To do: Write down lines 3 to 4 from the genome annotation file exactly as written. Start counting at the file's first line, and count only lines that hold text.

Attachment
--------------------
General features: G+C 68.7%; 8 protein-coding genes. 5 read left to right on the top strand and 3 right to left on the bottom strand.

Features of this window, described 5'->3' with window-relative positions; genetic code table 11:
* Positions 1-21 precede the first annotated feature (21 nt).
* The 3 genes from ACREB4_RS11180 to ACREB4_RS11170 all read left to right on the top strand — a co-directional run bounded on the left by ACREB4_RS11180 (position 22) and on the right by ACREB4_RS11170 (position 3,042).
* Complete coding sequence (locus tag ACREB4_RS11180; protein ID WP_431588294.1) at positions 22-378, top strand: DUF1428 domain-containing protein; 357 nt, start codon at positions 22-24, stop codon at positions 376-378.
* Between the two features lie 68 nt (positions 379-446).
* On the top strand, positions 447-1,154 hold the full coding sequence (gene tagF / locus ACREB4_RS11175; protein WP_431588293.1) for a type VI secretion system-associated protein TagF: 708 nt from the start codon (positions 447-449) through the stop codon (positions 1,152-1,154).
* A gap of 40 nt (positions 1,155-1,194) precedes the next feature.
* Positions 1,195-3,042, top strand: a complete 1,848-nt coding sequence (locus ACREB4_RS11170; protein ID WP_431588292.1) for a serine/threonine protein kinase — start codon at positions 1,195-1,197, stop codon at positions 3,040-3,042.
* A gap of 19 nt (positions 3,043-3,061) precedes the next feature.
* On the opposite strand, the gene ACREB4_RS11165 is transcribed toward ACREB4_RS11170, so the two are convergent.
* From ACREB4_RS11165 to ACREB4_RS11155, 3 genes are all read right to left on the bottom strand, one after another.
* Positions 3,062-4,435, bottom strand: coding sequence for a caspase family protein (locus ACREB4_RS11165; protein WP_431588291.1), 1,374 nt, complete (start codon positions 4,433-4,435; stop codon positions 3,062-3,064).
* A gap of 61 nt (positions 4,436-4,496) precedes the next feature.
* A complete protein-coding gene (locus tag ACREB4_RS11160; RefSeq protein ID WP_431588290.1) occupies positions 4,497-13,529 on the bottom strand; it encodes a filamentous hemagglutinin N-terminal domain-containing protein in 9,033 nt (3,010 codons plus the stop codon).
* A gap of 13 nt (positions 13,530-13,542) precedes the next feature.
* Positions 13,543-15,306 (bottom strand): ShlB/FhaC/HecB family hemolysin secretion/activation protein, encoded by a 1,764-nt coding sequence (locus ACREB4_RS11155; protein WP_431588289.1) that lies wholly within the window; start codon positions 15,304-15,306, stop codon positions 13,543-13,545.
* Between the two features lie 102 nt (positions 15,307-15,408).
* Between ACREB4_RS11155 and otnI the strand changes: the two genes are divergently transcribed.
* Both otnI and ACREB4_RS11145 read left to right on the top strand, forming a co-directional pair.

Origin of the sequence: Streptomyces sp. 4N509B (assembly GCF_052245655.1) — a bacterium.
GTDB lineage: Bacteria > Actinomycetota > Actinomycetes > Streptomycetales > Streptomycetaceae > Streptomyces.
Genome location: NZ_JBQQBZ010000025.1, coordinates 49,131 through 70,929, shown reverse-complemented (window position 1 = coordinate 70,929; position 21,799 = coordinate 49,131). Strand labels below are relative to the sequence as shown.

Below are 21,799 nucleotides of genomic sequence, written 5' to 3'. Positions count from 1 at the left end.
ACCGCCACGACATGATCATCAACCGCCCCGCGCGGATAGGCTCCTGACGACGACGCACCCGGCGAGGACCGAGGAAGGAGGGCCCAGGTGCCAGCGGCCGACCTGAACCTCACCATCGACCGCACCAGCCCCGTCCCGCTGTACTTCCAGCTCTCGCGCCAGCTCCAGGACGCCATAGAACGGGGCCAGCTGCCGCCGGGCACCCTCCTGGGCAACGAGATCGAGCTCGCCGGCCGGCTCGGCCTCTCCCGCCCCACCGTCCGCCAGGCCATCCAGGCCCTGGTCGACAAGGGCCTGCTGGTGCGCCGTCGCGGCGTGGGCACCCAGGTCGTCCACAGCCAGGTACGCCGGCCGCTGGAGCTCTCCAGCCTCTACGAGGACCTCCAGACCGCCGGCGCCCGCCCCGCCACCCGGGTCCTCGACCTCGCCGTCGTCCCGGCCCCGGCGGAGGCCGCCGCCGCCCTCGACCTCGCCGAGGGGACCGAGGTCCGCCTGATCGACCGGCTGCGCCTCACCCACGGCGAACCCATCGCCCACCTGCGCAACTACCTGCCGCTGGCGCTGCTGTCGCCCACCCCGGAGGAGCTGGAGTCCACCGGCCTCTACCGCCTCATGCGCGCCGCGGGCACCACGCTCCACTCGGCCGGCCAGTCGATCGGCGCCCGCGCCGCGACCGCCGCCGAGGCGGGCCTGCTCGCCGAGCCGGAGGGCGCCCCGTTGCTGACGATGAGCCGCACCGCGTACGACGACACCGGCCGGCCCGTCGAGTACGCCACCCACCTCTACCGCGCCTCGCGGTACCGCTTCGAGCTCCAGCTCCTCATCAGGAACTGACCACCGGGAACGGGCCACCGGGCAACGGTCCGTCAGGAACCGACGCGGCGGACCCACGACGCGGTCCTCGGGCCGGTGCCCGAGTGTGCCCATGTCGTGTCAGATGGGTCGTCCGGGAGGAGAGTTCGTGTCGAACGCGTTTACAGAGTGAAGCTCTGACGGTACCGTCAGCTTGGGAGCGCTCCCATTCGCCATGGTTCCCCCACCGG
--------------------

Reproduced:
* Positions 1-21 precede the first annotated feature (21 nt).
* The 3 genes from ACREB4_RS11180 to ACREB4_RS11170 all read left to right on the top strand — a co-directional run bounded on the left by ACREB4_RS11180 (position 22) and on the right by ACREB4_RS11170 (position 3,042).